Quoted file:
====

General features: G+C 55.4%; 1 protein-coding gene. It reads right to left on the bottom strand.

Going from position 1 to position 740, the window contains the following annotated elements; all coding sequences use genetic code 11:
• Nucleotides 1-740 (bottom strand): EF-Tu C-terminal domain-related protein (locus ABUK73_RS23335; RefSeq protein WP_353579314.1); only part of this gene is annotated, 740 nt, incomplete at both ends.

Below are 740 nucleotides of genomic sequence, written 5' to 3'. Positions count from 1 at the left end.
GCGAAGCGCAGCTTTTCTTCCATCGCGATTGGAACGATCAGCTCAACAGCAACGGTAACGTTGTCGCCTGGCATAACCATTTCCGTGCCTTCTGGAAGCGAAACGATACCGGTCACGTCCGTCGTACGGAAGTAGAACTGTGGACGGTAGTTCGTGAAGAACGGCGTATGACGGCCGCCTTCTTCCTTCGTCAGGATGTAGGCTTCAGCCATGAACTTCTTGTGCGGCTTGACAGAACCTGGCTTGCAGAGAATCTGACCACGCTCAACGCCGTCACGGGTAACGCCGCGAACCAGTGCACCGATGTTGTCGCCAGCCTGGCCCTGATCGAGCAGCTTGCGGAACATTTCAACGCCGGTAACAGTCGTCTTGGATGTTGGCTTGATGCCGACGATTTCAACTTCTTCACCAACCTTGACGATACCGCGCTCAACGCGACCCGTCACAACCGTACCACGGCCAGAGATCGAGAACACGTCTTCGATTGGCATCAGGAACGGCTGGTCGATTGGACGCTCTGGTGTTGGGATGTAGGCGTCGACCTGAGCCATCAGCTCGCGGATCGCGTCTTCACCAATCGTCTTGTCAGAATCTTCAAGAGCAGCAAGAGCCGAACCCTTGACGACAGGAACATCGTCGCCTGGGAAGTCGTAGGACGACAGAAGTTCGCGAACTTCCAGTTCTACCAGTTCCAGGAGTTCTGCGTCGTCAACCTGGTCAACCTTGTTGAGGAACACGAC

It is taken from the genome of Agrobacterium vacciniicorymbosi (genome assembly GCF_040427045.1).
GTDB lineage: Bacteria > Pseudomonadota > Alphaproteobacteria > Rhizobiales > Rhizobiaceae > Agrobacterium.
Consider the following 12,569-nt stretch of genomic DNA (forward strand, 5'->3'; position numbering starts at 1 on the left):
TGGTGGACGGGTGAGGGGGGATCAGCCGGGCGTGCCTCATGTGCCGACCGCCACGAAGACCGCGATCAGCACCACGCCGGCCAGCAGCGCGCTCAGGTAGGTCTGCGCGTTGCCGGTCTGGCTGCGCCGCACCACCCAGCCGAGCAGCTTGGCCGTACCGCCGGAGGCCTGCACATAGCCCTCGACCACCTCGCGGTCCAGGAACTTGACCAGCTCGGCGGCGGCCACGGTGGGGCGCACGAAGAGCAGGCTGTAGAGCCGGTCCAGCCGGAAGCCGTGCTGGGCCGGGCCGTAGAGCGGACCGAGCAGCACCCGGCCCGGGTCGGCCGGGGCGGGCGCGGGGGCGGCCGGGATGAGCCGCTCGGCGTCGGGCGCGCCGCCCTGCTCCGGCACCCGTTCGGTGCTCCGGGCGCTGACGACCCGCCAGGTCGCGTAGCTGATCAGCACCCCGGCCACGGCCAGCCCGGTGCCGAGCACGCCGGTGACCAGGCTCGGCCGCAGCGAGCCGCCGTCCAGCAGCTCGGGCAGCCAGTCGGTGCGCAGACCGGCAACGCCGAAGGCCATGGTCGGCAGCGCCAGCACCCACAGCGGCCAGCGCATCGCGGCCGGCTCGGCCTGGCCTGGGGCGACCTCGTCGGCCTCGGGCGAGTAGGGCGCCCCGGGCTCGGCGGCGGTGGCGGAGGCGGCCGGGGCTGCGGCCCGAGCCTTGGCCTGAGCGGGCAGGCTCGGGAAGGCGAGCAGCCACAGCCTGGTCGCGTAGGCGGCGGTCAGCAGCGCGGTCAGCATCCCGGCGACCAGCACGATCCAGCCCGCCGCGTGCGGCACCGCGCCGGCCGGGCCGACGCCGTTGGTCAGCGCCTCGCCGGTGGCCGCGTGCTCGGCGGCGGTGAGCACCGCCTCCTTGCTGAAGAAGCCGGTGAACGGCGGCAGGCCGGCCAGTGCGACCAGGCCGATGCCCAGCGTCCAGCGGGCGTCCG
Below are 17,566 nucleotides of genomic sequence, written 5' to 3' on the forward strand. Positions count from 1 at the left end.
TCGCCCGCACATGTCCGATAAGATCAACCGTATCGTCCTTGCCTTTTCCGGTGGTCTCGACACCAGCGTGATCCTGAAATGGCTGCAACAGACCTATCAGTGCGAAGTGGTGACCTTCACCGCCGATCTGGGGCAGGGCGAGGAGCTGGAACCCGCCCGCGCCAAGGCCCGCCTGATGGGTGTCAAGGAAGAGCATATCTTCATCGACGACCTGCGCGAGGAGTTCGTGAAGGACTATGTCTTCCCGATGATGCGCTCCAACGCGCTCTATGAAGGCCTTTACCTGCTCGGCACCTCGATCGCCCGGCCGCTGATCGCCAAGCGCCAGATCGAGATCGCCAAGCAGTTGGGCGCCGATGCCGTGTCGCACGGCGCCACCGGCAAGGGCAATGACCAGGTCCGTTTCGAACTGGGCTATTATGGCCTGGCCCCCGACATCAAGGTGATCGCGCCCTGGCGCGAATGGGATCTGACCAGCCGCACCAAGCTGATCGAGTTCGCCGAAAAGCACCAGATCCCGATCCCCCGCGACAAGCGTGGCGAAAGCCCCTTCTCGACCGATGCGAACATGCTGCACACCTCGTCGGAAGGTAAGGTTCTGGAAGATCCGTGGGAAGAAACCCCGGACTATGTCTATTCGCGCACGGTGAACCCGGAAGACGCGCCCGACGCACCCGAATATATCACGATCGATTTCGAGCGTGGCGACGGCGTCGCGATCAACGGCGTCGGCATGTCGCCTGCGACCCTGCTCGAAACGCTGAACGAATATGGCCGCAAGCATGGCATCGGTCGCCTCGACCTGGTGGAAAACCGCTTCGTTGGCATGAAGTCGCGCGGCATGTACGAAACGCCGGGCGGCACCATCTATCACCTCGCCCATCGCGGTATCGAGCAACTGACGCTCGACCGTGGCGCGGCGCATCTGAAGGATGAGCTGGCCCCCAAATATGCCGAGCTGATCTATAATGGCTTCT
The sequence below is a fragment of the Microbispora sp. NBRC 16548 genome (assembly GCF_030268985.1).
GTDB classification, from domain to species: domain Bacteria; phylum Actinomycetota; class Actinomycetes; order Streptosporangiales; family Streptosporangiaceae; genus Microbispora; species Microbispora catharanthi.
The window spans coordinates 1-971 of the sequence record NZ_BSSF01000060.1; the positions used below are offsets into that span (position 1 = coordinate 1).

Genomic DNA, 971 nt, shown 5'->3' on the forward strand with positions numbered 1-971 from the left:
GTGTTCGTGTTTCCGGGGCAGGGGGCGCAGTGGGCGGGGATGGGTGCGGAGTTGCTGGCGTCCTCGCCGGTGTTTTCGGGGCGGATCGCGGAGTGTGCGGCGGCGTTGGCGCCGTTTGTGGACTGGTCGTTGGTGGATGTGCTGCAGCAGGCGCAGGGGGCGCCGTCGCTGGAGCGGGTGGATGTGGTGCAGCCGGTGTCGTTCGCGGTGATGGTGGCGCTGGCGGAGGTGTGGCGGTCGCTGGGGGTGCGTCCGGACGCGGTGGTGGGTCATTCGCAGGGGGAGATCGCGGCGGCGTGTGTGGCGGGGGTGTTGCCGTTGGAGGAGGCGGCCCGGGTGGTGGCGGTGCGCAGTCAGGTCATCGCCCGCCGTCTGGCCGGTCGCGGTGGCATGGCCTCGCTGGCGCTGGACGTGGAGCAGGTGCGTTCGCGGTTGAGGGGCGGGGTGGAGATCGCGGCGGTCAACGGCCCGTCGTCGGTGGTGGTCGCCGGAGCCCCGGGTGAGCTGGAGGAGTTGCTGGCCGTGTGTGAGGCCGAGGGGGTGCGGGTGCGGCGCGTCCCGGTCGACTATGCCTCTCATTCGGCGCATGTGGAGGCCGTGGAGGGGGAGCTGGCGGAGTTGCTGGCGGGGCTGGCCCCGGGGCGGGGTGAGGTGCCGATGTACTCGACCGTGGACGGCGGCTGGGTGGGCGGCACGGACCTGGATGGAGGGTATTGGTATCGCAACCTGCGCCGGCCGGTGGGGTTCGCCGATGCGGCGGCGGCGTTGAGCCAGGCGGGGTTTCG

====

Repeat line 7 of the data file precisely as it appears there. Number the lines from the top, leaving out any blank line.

GTDB lineage: Bacteria > Pseudomonadota > Alphaproteobacteria > Rhizobiales > Rhizobiaceae > Agrobacterium.